The word 'Tamil.'

    Tamil is the name of the language spoken by an ancient race of people called Tamilar. All sorts of fanciful etymologies were devised to explain the origin of this word. The Sanskritists, who would not allow any originality in other languages and claim all that is good and great for Sanskrit, suggest that the word 'Tamil' has come from the Sans. dravida. Dravida was the name by which the Aryans designated the Land of the Tamils. Dravida literally in Sanskrit means to run and bend and it fitly describes the Tamil land as it runs far south before it bends at Cape Comorin. They conceive that dravida became dramida then dlamila and then thamil. If such be the procedure of philology then any word can be derived from any other word by stupid ingenuity and philology may well receive the last word of farewell from us.

    The absurdity of deriving the word Tamil from dravida will be easily manifest. A foreigner, it is usual, gives his own name to a neighbor tribe which may not be known to the tribe itself. If we ask a Tamil man about his nationality he would unhesitatingly say that he is a Tamilian and not a dravidian which perhaps may be unintelligible to many Tamil ears. A Telugu man calls Tamil as aravam. And this fact is very little known to the majority of the Tamils. The Tamils designate Telugu as Vadugu and the Telugus as Vadugars. This is not well known to the Telugu people of the north. In the ancient classics of Tamil the word Yavanar occurs and some apply it to the Greeks, and some apply to the Persians, and a famous commentator to the Mussalmans or Turks. Thus it seems to us certain that dravida the language and it has no sort of connection with the word Tamil. Tamil is decidedly a native designation given to the language and Tamilar is the name by which the race was known.

     Rev. Dr. G. U. Pope considers the word Tamil as a corruption of tenmoli (தென்மொழி); though this is a good suggestion, with great deference we beg to differ from the gentleman. There is no authority for such a derivation. In several of the ancient classics the word Tamil occurs in the sense of 'sweetness' or 'juice'.

Mr. C. W. Damodaram Pillai proposes to derive the word from the Tamil root தமி (=alone or incomparable) which has received the termination ழ் and has become தமிழ். The word, therefore, literally means 'the solitary' or 'the unique or 'the incomparable.' Tamil according to his derivation signifies 'a tongue which is incomparable' or 'a language of unique celebrity'. However ingenious this derivation is, and however relishing it may be to the Tamil ears, we are not prepared to give credit to such a derivation in the absence of antique authority in support of such etymology.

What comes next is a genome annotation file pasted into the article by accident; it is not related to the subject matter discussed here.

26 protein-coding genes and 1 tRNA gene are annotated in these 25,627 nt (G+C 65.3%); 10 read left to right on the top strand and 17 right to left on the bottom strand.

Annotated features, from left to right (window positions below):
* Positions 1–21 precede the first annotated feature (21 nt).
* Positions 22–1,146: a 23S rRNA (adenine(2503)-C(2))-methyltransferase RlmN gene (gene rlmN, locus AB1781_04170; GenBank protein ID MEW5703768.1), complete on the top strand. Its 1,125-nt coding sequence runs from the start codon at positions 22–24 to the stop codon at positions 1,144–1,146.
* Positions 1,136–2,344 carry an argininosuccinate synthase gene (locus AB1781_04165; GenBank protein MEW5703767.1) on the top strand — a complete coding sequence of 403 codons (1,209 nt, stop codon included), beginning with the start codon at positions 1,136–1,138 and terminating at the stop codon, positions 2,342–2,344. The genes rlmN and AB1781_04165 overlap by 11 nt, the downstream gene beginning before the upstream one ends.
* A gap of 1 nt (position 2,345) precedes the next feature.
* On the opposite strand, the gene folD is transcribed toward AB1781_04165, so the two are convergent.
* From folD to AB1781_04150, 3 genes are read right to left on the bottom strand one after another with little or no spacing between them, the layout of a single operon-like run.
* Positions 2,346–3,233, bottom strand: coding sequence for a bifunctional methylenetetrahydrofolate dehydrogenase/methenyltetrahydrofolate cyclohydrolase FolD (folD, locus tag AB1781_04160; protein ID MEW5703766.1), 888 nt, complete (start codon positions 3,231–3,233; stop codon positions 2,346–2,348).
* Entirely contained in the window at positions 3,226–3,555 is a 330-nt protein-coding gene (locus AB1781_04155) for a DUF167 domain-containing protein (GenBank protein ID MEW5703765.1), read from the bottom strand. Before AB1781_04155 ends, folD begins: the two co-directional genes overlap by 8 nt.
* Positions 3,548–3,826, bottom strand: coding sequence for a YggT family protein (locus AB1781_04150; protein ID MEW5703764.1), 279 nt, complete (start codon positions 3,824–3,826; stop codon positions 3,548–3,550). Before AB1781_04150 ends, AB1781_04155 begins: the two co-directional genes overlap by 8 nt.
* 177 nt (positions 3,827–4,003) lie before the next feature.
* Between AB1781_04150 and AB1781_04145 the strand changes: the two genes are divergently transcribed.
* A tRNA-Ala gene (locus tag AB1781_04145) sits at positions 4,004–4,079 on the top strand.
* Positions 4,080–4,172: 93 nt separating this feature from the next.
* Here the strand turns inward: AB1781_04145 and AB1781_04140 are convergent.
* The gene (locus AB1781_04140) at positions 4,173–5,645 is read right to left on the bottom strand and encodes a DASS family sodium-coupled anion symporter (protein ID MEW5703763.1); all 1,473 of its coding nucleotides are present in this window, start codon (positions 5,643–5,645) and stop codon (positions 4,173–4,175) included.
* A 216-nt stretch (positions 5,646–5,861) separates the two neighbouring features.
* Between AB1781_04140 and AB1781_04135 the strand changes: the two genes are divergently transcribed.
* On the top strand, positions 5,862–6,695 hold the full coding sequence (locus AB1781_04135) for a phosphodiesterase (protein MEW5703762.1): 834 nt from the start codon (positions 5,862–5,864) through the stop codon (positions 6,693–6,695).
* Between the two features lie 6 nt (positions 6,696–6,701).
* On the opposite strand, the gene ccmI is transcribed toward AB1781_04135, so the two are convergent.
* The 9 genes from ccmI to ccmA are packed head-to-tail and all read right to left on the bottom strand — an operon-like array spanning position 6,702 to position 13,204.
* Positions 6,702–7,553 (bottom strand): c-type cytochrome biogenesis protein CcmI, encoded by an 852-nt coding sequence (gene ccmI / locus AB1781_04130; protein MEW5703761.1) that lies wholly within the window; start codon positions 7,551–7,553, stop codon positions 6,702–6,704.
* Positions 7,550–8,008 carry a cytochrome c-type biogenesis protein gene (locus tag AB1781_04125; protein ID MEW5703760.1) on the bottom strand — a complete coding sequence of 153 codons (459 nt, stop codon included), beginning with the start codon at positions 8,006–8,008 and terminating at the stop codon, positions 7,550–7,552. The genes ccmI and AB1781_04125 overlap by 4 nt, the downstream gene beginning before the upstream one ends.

Sunday, August 18, 2013


[* With an account of the third academy at Madura.

By S. A. Tirumalai Kolundu Pillai. B. A., Thompson & Co., Madras, 1899, Price Rs. 2]


It is quite opportune that Mr. Tirumalaikolundu has brought out this work and he has appropriately dedicated it to the Rev. Doctor G. U. Pope, the Veteran Tamil Scholar and the translator of Saint Manicka Vachakar's Hymns. The author tries to follow and further the researches carried on by scholars like the Professors Sundaram Pillai and Seshagiri Sastrigal, and in doing so bestows unlimited praise on the former, and depreciates too much the work of the latter Mr. T. K. Pillai should have taken a leaf from Professor Sundaram Pillai himself as to the purely, scholarly and gentlemanly way he treats the authors from whom he had differed and severely criticized, and we regret very much indeed the tone Mr. T. K. Pillai has adopted in dealing with Professor Seshagiri' s views. The latter is a great scholar and Philologist, and one who has spent his precious time and money for the sake of the Tamil language and literature, and proposes to de even greater things, provided he can command time and money and it is therefore unmannerly to treat his views as mistakes other than honest. We do not say that the learned Professor has not committed mistakes and in a perfectly untrodden field, like the Tamil, who could not commit mistakes? And we are not sure if even Professor Sundaram Pillai did believe in the existence of the Sangam; and all the evidence accumulated by Mr. T. K. Pillai only goes to show that there is very strong tradition in support of it and that about a dozen of the Sangam Pundits could be shown to be contemporaries by mutual reference in their works. And the value of such evidence cannot be said to be conclusive. Nothing is gained by assuming a fighting attitude, and moderation is quite consistent with one's feeling of patriotism and truth; and the author would have done well to remember the motto he has himself chosen.